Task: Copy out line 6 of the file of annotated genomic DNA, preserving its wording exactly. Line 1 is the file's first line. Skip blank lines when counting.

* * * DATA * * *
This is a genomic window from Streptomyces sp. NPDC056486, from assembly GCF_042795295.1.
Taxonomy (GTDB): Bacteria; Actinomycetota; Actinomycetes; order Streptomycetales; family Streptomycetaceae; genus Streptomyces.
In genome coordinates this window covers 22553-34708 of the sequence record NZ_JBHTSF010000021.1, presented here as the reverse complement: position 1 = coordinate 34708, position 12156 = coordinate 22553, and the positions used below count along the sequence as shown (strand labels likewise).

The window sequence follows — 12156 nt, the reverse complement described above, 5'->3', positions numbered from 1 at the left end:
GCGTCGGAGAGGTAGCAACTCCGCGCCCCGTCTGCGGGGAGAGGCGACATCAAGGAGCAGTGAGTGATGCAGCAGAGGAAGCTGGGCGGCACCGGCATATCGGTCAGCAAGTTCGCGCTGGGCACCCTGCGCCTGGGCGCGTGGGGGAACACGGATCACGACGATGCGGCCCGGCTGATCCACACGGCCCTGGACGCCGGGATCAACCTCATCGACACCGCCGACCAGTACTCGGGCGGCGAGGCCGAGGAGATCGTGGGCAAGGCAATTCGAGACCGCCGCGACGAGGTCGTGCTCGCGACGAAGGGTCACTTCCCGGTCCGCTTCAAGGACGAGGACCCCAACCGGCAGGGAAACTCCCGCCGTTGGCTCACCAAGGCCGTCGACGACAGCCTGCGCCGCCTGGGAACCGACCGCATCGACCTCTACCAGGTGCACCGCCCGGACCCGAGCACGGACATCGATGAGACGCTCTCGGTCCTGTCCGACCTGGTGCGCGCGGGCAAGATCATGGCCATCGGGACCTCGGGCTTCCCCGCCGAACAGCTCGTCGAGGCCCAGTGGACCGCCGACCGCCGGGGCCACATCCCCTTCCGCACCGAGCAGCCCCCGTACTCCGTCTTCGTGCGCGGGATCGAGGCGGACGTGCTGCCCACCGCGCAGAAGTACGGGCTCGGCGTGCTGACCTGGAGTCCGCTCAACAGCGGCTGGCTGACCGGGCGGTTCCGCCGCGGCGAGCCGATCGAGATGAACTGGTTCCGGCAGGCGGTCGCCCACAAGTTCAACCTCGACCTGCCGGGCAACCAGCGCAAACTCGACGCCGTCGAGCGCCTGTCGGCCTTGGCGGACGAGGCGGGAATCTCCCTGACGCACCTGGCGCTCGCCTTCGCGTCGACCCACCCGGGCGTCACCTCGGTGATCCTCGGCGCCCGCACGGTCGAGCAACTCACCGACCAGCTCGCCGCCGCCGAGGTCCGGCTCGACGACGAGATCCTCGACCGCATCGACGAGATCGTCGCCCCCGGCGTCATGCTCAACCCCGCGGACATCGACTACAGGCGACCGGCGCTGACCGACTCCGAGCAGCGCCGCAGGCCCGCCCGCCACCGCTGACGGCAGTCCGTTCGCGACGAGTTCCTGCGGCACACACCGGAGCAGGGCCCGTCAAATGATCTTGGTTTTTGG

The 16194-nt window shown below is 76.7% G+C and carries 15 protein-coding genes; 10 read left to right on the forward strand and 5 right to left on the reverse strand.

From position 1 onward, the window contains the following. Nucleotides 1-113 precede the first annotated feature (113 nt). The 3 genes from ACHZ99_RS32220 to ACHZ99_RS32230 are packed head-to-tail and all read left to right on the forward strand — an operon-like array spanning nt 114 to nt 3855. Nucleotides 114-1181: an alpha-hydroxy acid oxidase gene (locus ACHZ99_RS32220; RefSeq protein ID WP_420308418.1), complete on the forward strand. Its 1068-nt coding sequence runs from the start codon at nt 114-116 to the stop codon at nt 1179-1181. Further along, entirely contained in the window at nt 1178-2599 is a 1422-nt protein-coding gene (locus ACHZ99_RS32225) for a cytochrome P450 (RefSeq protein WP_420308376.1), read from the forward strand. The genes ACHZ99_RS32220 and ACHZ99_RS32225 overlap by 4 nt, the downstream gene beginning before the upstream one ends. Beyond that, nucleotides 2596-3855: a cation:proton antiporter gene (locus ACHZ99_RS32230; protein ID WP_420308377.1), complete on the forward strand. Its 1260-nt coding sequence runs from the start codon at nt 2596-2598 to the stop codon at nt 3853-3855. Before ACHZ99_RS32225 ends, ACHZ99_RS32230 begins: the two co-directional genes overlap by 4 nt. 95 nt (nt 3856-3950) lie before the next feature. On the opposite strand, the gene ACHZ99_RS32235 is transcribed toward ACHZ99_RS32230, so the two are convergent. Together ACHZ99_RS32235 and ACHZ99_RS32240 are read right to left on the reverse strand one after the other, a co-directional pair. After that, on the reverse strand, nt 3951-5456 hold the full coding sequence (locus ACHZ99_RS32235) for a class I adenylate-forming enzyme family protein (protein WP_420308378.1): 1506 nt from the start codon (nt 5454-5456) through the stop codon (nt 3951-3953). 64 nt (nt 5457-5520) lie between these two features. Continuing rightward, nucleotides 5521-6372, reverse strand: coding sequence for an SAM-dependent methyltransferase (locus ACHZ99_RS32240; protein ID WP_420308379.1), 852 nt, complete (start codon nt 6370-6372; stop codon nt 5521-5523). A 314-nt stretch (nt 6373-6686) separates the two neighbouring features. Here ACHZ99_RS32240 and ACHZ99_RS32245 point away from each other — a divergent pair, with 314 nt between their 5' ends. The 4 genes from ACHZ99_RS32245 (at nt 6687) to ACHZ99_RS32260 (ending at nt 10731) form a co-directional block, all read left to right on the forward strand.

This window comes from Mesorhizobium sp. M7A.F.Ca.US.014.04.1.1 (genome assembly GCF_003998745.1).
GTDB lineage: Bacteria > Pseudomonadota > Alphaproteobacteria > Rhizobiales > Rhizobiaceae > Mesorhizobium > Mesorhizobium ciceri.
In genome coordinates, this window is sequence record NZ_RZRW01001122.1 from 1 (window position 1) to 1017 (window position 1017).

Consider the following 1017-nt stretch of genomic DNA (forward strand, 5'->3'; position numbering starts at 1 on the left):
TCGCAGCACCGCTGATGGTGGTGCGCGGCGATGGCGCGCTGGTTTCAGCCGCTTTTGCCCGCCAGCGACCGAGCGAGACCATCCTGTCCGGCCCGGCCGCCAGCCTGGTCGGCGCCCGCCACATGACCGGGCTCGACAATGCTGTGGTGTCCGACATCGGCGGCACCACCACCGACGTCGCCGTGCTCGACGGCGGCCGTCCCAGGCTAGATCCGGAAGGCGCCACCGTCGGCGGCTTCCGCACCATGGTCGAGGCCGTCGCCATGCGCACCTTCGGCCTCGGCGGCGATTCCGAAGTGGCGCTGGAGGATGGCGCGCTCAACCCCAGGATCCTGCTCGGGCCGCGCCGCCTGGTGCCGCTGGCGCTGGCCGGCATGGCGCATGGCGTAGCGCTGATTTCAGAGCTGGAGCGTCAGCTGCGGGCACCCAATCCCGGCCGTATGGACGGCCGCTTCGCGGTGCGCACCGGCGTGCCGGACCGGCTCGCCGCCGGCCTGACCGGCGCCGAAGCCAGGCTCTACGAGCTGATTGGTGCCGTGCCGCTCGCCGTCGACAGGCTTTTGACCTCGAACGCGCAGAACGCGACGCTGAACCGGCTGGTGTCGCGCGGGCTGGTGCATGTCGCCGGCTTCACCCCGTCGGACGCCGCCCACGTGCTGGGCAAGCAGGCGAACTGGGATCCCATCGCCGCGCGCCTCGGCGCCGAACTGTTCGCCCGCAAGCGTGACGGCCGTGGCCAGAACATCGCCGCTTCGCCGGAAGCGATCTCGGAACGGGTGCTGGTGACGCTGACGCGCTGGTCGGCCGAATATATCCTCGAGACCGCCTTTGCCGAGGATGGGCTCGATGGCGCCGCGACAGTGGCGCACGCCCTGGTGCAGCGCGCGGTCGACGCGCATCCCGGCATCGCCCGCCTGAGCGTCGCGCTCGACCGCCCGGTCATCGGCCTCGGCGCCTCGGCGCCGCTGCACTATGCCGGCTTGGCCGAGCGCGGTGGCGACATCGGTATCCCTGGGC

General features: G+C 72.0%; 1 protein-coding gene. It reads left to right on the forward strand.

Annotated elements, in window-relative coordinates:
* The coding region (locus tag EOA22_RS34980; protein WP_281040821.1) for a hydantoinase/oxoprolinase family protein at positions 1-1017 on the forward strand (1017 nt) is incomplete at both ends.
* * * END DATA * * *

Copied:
The 16194-nt window shown below is 76.7% G+C and carries 15 protein-coding genes; 10 read left to right on the forward strand and 5 right to left on the reverse strand.